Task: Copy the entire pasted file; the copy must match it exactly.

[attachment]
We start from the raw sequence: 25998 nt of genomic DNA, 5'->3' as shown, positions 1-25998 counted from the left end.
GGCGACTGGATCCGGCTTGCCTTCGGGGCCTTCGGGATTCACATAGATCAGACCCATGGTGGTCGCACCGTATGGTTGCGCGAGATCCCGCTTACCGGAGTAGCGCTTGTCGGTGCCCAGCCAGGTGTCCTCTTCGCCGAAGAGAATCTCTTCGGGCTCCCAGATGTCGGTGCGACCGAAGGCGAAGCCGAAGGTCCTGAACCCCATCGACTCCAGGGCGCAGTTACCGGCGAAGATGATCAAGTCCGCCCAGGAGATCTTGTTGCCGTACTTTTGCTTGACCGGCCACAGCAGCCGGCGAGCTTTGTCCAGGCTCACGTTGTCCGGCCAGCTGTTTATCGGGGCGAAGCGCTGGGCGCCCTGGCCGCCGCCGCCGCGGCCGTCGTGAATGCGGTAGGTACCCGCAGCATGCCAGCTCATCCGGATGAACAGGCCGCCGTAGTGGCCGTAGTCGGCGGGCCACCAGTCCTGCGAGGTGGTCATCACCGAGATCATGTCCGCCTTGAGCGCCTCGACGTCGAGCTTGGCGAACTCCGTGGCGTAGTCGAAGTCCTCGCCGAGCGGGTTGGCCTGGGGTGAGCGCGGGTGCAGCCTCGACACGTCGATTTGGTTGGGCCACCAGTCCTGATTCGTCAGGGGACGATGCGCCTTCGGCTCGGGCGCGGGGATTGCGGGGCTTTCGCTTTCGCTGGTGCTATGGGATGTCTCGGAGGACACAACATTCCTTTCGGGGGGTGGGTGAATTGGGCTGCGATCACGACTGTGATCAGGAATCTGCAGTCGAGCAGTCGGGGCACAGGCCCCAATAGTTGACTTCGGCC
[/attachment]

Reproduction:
We start from the raw sequence: 25998 nt of genomic DNA, 5'->3' as shown, positions 1-25998 counted from the left end.
GGCGACTGGATCCGGCTTGCCTTCGGGGCCTTCGGGATTCACATAGATCAGACCCATGGTGGTCGCACCGTATGGTTGCGCGAGATCCCGCTTACCGGAGTAGCGCTTGTCGGTGCCCAGCCAGGTGTCCTCTTCGCCGAAGAGAATCTCTTCGGGCTCCCAGATGTCGGTGCGACCGAAGGCGAAGCCGAAGGTCCTGAACCCCATCGACTCCAGGGCGCAGTTACCGGCGAAGATGATCAAGTCCGCCCAGGAGATCTTGTTGCCGTACTTTTGCTTGACCGGCCACAGCAGCCGGCGAGCTTTGTCCAGGCTCACGTTGTCCGGCCAGCTGTTTATCGGGGCGAAGCGCTGGGCGCCCTGGCCGCCGCCGCCGCGGCCGTCGTGAATGCGGTAGGTACCCGCAGCATGCCAGCTCATCCGGATGAACAGGCCGCCGTAGTGGCCGTAGTCGGCGGGCCACCAGTCCTGCGAGGTGGTCATCACCGAGATCATGTCCGCCTTGAGCGCCTCGACGTCGAGCTTGGCGAACTCCGTGGCGTAGTCGAAGTCCTCGCCGAGCGGGTTGGCCTGGGGTGAGCGCGGGTGCAGCCTCGACACGTCGATTTGGTTGGGCCACCAGTCCTGATTCGTCAGGGGACGATGCGCCTTCGGCTCGGGCGCGGGGATTGCGGGGCTTTCGCTTTCGCTGGTGCTATGGGATGTCTCGGAGGACACAACATTCCTTTCGGGGGGTGGGTGAATTGGGCTGCGATCACGACTGTGATCAGGAATCTGCAGTCGAGCAGTCGGGGCACAGGCCCCAATAGTTGACTTCGGCC